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Mufaletta?

I just learned about an amazing-sounding New Orleans sandwich called a "Mufaletta." Is there ANY chance I could find such a thing in old DC?

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  1. While you may be able to find a jar of the olive salad made by either Central or Progress groceries in N.O., a home made version is likely the closest you'll get around here. It's one of those things that has a special roll, etc., that you can't get in other regions.

    Alternatively, I think Central Grocery ( the place I bought them from when there on biz) did FedEx their Muffelettas, in pre-Katrina days, so if you have not had the pleasure, it may be worth it for you to get the real thing. No web presence though, if you give them a call, they may be able to hook you up.

    Or, fly there and pick a few up to bring home! :)

    2 Replies
    1. re: MsDiPesto

      The Red & Black at 1212 H street NE serves Mufaletta.

      1. re: sharonc

        It's been a long time since I've had a good mufaletta, and I was in the area, so I stopped by Red & Black last night to try theirs--only to be told that they only food they had was gumbo and jambalaya (which was especially odd given that the special of the night was free red beans & rice w/ a 2 drink minimum, but apparently they had no red beans & rice, either). FWIW, I did try the gumbo, which was just OK--good for something to eat while listening to a band, but not something I'd go out of my way for.

    2. Acadiana has one on the menu, but it's deplorable (maybe the only bad thing there?).

      I've not seen others in this area.

      Thinly related, I was introduced to it first in Columbia, MO to what turns out to be a very faithful incarnation of the sandwich. More thinly related, Highlands NC, where my mom-in-law retired to, has a handful of places that all do decent interpretations of it.

      Really a shame that DC doesn't have one any of us have found - AND that Acadiana fails so miserably at their attempt - it really isn't even an interpretation, in my mind. If you try theirs first, you'll do yourself harm by guaranteeing you'll never order one anywhere.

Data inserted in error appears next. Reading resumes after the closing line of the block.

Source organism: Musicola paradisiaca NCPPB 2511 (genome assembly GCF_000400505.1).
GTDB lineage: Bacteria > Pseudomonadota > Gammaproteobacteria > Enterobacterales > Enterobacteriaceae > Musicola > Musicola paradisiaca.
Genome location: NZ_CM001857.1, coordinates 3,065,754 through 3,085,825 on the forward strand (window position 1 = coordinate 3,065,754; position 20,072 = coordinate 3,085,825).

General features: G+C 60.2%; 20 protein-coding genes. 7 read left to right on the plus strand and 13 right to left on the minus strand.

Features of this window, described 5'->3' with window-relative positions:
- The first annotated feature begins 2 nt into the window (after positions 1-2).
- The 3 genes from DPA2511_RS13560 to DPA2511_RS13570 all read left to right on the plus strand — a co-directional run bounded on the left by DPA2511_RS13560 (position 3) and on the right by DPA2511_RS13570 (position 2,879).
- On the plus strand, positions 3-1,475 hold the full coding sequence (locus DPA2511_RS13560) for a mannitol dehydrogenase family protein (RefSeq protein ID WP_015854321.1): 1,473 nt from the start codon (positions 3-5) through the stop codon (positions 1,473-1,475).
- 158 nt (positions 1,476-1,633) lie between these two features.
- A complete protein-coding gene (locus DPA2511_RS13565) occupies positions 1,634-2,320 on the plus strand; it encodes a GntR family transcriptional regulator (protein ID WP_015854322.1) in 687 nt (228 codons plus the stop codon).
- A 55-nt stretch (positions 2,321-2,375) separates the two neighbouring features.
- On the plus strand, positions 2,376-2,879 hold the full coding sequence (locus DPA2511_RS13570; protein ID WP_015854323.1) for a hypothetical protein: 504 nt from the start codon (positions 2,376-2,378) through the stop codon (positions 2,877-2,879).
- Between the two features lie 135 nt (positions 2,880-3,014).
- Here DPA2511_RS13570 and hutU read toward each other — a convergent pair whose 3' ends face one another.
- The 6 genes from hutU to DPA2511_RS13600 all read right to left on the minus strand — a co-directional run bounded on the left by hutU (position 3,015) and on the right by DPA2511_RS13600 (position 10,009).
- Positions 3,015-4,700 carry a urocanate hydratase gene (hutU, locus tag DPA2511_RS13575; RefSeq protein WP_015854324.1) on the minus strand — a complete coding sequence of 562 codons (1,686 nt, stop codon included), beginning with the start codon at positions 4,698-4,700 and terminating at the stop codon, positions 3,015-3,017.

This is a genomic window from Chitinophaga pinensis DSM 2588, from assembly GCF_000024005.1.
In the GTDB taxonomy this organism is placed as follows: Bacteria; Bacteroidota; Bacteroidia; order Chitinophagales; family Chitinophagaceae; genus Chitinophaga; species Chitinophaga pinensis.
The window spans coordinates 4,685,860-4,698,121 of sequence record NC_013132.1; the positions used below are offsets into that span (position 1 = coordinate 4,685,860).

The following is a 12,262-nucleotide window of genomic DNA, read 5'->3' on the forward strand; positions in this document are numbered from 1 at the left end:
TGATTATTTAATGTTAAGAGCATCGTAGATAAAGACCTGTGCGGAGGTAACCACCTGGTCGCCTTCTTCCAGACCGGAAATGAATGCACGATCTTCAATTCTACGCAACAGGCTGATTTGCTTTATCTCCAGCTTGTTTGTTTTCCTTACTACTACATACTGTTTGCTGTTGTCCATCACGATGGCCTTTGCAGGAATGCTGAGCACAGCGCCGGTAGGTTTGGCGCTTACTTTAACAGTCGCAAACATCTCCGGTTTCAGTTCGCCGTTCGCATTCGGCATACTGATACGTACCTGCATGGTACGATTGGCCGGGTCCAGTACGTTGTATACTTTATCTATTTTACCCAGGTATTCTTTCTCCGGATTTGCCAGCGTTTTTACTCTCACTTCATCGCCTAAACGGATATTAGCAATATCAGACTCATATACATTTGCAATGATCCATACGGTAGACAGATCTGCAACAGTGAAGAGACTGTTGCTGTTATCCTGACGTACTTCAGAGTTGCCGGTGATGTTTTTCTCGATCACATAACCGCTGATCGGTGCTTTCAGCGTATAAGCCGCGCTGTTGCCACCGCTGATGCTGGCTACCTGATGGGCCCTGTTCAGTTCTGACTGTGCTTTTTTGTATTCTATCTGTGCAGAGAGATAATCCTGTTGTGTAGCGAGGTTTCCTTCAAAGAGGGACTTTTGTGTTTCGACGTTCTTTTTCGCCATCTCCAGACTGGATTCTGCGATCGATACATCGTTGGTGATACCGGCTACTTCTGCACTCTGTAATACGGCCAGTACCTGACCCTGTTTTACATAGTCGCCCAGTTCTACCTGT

1. (Ducking) There's always the Orignal sandwich at Schlotzsky's!

        1. I just happened to see the word "Muffaletta" on the main board, I'm not a New Orleans stalker hijacking your thread.

          Anyway, as I'm sure you know, a large part of what makes a mufaletta special is the olive salad. Recipes vary but it basically consists of chopped up green olives, cauliflower, onions, carrots, celery, and spices all cured in oil. And the special bread is a substantial round roll of supposedly Scicilian origin, about the size of a volleyball to basketball in diameter. The meat and cheese can be anything Italian, salami, capicola, etc., then some provelone cheese. They are traditionally served cold, but some places serve them toasted which since I'm not in the New Orleans board I can safely say I prefer. You can find jarred olive salad at www.cajungrocer.com and other places, I'm sure. You can make olive salad yourself too of course, but I suggest buying some first to see what it's supposed to taste like before commencing experimentation.

          11 Replies
          1. re: uptownlibrarian

            The Italian Store on Lee Highway in Arlington has muffaletta on their menu. I haven't tried it there or in New Orleans though.

            1. re: cheesepowder

              Huh - somehow never noticed it there. I would guess that they would have at least a decent interpretation of it. Not that you can ever get to the front of the line to order anymore...

              1. re: Dennis S

                I can't get past the Capri. I wonder if the muffaletta has prosciutto? Or maybe I could get the olive stuff on the Capri...

                1. re: flavrmeistr

                  No proscuitto... Central Grocery's version is Genoa Salami, Mortadella and Ham... Also provolone and mozz cheese. I actually ran across a very good bread choice awhile back and reminded myself to remember where - of course I forget... but I am almost sure it was Wegmans.

                  1. re: flavrmeistr

                    According to their website, the Italian store's version has prosciutto.
                    http://italianstore.com/subs.html